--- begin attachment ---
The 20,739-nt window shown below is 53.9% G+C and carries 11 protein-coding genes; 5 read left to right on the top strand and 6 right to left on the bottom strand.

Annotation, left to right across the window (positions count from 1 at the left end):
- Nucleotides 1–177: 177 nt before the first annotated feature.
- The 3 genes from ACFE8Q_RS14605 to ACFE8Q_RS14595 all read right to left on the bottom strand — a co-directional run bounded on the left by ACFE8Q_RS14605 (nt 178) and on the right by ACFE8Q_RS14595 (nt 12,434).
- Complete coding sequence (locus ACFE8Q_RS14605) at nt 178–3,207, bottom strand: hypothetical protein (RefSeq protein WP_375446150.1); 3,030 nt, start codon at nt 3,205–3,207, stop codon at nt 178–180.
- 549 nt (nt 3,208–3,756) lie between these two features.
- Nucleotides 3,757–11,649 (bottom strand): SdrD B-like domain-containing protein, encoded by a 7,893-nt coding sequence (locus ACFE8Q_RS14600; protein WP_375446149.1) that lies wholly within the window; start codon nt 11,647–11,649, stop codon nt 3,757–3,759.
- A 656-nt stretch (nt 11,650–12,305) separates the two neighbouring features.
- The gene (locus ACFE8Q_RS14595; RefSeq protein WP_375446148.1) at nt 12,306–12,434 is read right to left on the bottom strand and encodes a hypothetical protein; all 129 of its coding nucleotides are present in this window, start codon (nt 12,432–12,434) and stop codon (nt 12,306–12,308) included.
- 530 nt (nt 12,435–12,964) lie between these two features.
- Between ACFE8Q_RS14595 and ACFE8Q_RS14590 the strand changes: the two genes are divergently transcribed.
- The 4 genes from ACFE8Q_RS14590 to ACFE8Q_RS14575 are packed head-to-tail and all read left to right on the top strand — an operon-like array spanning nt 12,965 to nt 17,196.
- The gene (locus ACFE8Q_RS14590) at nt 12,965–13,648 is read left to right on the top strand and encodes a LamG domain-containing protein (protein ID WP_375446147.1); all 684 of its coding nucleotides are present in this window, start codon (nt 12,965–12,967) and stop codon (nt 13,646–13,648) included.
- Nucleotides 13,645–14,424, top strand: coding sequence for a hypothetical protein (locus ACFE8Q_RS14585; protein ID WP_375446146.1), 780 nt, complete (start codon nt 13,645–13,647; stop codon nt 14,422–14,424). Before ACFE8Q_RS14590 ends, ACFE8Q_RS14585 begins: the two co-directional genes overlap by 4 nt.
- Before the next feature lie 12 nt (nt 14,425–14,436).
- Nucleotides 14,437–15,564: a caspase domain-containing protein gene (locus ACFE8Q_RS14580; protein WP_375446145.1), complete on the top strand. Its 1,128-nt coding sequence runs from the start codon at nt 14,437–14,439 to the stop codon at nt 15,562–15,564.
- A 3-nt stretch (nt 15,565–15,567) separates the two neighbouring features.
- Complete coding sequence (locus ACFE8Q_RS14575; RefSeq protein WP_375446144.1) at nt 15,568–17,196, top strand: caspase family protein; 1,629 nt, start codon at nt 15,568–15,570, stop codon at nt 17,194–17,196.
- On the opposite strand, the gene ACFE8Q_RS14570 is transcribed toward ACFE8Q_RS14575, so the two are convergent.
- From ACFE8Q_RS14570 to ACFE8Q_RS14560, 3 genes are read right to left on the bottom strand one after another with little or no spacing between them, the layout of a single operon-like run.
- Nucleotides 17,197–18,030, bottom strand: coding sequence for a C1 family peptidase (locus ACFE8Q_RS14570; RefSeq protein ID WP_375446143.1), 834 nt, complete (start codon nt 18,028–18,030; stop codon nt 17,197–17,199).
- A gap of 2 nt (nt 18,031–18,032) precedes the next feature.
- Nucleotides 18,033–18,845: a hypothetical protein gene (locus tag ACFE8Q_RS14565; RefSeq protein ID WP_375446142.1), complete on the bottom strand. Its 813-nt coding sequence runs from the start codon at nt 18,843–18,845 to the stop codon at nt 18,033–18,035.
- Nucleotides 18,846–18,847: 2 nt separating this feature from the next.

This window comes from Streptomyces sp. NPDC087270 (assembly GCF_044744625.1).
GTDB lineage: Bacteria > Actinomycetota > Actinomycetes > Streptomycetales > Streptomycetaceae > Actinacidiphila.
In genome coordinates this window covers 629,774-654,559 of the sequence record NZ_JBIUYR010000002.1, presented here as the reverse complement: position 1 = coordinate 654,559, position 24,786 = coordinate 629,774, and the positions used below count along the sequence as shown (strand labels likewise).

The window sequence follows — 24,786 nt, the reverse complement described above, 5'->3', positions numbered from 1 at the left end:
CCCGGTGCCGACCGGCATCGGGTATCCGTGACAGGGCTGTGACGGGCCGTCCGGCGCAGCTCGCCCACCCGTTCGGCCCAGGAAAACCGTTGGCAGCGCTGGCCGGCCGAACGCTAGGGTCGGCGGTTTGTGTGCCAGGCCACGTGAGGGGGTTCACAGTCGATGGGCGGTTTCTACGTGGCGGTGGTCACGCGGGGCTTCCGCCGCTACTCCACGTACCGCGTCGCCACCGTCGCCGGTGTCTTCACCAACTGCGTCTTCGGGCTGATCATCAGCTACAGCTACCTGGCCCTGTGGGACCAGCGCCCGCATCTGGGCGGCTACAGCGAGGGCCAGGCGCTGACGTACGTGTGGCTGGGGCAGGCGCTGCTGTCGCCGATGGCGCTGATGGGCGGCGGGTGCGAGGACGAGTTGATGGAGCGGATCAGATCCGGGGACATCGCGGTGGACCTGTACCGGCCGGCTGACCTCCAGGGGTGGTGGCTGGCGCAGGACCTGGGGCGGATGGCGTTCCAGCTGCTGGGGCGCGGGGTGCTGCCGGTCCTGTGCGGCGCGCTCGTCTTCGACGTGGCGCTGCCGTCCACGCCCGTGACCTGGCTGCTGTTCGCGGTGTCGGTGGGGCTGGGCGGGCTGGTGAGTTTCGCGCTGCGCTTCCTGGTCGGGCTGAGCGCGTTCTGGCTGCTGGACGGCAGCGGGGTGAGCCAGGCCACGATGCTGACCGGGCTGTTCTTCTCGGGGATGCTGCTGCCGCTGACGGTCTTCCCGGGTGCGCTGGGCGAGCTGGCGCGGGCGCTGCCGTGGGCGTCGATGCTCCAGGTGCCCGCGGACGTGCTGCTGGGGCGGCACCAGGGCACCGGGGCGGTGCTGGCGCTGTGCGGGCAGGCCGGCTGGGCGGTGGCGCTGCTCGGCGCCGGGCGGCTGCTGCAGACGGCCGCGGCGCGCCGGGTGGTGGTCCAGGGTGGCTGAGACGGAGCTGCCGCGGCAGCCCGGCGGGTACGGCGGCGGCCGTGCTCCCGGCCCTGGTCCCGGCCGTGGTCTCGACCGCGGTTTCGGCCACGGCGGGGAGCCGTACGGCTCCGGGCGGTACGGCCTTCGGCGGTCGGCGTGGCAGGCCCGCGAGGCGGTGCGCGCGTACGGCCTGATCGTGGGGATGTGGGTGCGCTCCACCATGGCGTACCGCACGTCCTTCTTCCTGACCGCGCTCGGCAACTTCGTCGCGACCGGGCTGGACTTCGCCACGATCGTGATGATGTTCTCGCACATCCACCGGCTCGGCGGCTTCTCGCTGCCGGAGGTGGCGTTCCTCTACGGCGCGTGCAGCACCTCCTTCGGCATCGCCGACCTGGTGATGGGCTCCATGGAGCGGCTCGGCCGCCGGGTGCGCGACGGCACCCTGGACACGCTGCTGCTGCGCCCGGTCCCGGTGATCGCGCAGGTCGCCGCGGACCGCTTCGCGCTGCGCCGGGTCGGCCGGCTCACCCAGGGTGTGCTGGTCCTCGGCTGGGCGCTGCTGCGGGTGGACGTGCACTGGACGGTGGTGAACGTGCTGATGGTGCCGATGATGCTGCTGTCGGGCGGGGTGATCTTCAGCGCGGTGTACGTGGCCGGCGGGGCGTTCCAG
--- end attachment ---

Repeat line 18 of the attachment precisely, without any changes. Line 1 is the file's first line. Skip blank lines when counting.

- Complete coding sequence (locus ACFE8Q_RS14575; RefSeq protein WP_375446144.1) at nt 15,568–17,196, top strand: caspase family protein; 1,629 nt, start codon at nt 15,568–15,570, stop codon at nt 17,194–17,196.